Deceased estates > Intestacies

 

Intestacies

 

What happens when you die without a valid Will?

If you die without a will, you are said to have died intestate. The Queensland laws of intestacy are outlined in Part 3 of the Succession Act 1981, which sets out the entitlements of the next of kin of an intestate person.

 

What are the intestacy rules?

Intestacy rules are in place to determine how your estate will be distributed if you die without a valid Will.

The intestacy rules govern the distribution of your estate to your next of kin such as your spouse, de facto and issue (children, grandchildren).

If there is no spouse or issue, then provision is made for your parents, brothers and sisters, nephews and nieces, then grandparents, then uncles, aunts and cousins. There is no provision for distribution of your Estate to relatives more remote than your first cousins.

Your in-laws are not classified as next of kin and are not included in the rules for the distribution of your Estate. A step-parent is not next of kin and neither is a mother-in-law or a father-in-law.

The best way to ensure your estate is distributed to who you would like to benefit, is to make a valid Will and keep it up to date.

 

Who administers an intestate estate?

The person who takes care of finalising your estate when you die without a Will is called an Administrator. The duties of an Administrator can include paying debts, collecting assets, finalising tax affairs and distributing the assets in accordance with the intestacy rules.

 

What are letters of administration?

An Administrator does not have authority to deal with a deceased estate until the Supreme Court of Queensland has granted them letters of administration; this is similar to the grant of probate to the executor of a Will.

In most circumstances, financial institutions who hold assets belonging to a deceased estate, will not release assets without sighting the letters of administration.

The Supreme Court in considering an application for letters of administration must be satisfied that the applicant is the appropriate person to administer the estate.

The Uniform Civil Procedure Rules 1999 outlines, in descending order of priority, the people who the court may grant letters of administration in instances of intestacy. These are:

  • surviving spouse (including a de facto partner)
  • children
  • grandchildren or great grandchildren
  • parents
  • brothers and sisters
  • children of brothers and sisters
  • grandparents
  • uncles and aunts
  • first cousins
  • anyone else the court may appoint.

 

How is an intestate estate distributed?

The intestacy rules have been modified several times since 1981. The intestacy rules at the date of a person’s death determine who is entitled to share in the estate. For example:

  • In May 1998, a de facto partner became entitled to the same rights, as a spouse, in terms of the distribution, of an intestate estate.
  • Since 1981, a beneficiary must survive the intestate person by at least 30 days to be entitled to share in the estate.

 

Meaning of a de facto partner

The term de facto partner is defined as 'either one of two persons who are living together as a couple on a genuine domestic basis but who are not married to each other or related by family.'

To share in the estate of a partner who has died intestate the relationship must have been in existence for a continuous period of at least two years ending on the deceased’s death.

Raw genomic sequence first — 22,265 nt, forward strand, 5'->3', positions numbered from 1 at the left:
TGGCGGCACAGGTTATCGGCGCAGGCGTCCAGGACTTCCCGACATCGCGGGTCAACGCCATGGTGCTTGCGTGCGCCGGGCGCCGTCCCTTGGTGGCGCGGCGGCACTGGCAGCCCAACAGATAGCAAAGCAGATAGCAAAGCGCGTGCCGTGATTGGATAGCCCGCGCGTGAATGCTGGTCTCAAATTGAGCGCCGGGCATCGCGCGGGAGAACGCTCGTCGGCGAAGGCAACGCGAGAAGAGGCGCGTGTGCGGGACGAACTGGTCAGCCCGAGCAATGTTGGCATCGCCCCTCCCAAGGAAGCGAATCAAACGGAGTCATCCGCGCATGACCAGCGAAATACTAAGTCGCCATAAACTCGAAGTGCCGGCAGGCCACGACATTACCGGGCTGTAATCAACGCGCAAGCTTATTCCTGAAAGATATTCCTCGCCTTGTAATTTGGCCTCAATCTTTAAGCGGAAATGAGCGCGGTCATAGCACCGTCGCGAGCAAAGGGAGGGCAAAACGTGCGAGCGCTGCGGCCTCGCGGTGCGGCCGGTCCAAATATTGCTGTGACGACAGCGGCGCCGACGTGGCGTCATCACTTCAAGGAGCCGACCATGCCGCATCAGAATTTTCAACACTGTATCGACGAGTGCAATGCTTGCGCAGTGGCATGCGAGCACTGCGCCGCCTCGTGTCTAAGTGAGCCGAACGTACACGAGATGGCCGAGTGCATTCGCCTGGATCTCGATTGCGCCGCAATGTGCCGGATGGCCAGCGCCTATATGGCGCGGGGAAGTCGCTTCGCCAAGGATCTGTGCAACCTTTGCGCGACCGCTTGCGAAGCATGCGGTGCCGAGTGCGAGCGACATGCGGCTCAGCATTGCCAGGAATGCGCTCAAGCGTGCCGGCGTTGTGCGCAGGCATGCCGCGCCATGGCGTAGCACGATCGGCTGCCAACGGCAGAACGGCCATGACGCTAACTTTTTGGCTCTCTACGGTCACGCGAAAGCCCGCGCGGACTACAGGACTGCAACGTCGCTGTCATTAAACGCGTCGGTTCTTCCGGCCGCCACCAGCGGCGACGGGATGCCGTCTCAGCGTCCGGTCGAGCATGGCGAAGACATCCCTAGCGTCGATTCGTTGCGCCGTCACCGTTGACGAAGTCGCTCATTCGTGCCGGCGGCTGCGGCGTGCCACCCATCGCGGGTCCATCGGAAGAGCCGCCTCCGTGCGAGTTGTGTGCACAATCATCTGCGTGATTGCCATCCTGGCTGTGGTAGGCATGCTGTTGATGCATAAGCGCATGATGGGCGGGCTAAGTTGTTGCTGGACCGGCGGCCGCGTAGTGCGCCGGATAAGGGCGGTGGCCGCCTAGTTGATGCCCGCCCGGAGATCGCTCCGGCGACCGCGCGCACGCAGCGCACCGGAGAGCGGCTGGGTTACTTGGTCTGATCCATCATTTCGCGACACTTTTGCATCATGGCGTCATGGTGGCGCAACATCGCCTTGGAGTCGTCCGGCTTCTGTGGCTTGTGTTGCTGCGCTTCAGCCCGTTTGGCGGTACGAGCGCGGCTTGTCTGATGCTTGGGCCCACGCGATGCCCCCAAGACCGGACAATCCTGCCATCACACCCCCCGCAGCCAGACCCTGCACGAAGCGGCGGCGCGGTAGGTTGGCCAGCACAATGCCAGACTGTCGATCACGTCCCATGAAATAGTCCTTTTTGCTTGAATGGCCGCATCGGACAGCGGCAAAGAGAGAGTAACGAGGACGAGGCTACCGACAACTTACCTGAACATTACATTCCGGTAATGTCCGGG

Since 1 April 2003, the gender of a partner is no longer relevant and the term de facto partner covers same sex couples for deaths after that date.

In deciding whether two people are living together as a couple on a genuine domestic basis, any of their circumstances including the following may be taken into account:

  • the nature and extent of common residence
  • the length of the relationship
  • whether or not a sexual relationship exists or existed
  • the degree of financial dependence or interdependence
  • ownership use and acquisition of property
  • the degree of mutual commitment to a shared life
  • the care and support of children
  • the performance of household tasks
  • the reputation and public aspects of the relationship.

 

What effect does adoption have?

Where an adoption took place in Queensland after 1936 and a death occurred after 31 July 1965, the adopted person is for all purposes a child of the adopting parents as if the adoptee was born to them in lawful marriage. The adopted person ceases to be a child of their natural parents for succession purposes.

An adopted person has the same rights as any lawful child to the estates of their adopted parents and the relatives of their adoptive parents, as though they are natural grandchildren, brothers or sisters or nephews and nieces.

When an adopted person dies without a valid Will, their adopting parents and their next of kin have the same rights as if they were the adopted person’s natural parents or next of kin. Additionally, the descendants of an adopted person have the same relationship rights as their parent.

 

What effect does illegitimacy have?

In relation to deaths occuring on or after 1 January 1979, a child born out of marriage has the same rights to share in an estate as a child born in a marriage.

However, there must be a recognised proof of paternity such as:

  • admission of paternity by the father during his lifetime
  • establishment of paternity against the father during his lifetime
  • a declaration of paternity is made by the Supreme Court after death of the father
  • where establishing paternity is to benefit the father, paternity must be admitted or established while the child is living.
Last published: 26/07/2017 12:16:21 AM